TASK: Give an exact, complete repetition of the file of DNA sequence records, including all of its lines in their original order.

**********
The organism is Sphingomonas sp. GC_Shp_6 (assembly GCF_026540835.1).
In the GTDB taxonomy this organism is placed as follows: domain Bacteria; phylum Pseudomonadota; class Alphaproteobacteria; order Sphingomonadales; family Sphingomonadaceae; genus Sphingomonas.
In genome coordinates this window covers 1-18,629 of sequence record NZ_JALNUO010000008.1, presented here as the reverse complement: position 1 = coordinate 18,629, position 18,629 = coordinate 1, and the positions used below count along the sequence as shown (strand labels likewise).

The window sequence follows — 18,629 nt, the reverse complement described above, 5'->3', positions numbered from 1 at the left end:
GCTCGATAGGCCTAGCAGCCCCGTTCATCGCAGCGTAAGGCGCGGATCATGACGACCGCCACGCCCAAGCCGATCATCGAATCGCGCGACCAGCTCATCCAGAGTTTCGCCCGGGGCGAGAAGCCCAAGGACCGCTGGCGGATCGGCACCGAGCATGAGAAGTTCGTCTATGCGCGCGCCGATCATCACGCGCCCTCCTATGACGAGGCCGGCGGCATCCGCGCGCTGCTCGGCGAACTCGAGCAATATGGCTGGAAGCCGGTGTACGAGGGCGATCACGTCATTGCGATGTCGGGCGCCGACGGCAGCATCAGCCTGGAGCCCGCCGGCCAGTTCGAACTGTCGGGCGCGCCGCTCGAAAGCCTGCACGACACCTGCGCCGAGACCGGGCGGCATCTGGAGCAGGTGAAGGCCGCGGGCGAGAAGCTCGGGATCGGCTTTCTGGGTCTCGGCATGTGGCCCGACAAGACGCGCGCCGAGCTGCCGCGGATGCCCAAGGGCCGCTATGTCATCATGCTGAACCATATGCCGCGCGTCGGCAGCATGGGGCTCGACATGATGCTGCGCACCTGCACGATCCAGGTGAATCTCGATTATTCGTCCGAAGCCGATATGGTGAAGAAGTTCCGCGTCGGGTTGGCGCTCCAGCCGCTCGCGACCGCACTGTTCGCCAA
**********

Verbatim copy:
The organism is Sphingomonas sp. GC_Shp_6 (assembly GCF_026540835.1).
In the GTDB taxonomy this organism is placed as follows: domain Bacteria; phylum Pseudomonadota; class Alphaproteobacteria; order Sphingomonadales; family Sphingomonadaceae; genus Sphingomonas.
In genome coordinates this window covers 1-18,629 of sequence record NZ_JALNUO010000008.1, presented here as the reverse complement: position 1 = coordinate 18,629, position 18,629 = coordinate 1, and the positions used below count along the sequence as shown (strand labels likewise).

The window sequence follows — 18,629 nt, the reverse complement described above, 5'->3', positions numbered from 1 at the left end:
GCTCGATAGGCCTAGCAGCCCCGTTCATCGCAGCGTAAGGCGCGGATCATGACGACCGCCACGCCCAAGCCGATCATCGAATCGCGCGACCAGCTCATCCAGAGTTTCGCCCGGGGCGAGAAGCCCAAGGACCGCTGGCGGATCGGCACCGAGCATGAGAAGTTCGTCTATGCGCGCGCCGATCATCACGCGCCCTCCTATGACGAGGCCGGCGGCATCCGCGCGCTGCTCGGCGAACTCGAGCAATATGGCTGGAAGCCGGTGTACGAGGGCGATCACGTCATTGCGATGTCGGGCGCCGACGGCAGCATCAGCCTGGAGCCCGCCGGCCAGTTCGAACTGTCGGGCGCGCCGCTCGAAAGCCTGCACGACACCTGCGCCGAGACCGGGCGGCATCTGGAGCAGGTGAAGGCCGCGGGCGAGAAGCTCGGGATCGGCTTTCTGGGTCTCGGCATGTGGCCCGACAAGACGCGCGCCGAGCTGCCGCGGATGCCCAAGGGCCGCTATGTCATCATGCTGAACCATATGCCGCGCGTCGGCAGCATGGGGCTCGACATGATGCTGCGCACCTGCACGATCCAGGTGAATCTCGATTATTCGTCCGAAGCCGATATGGTGAAGAAGTTCCGCGTCGGGTTGGCGCTCCAGCCGCTCGCGACCGCACTGTTCGCCAA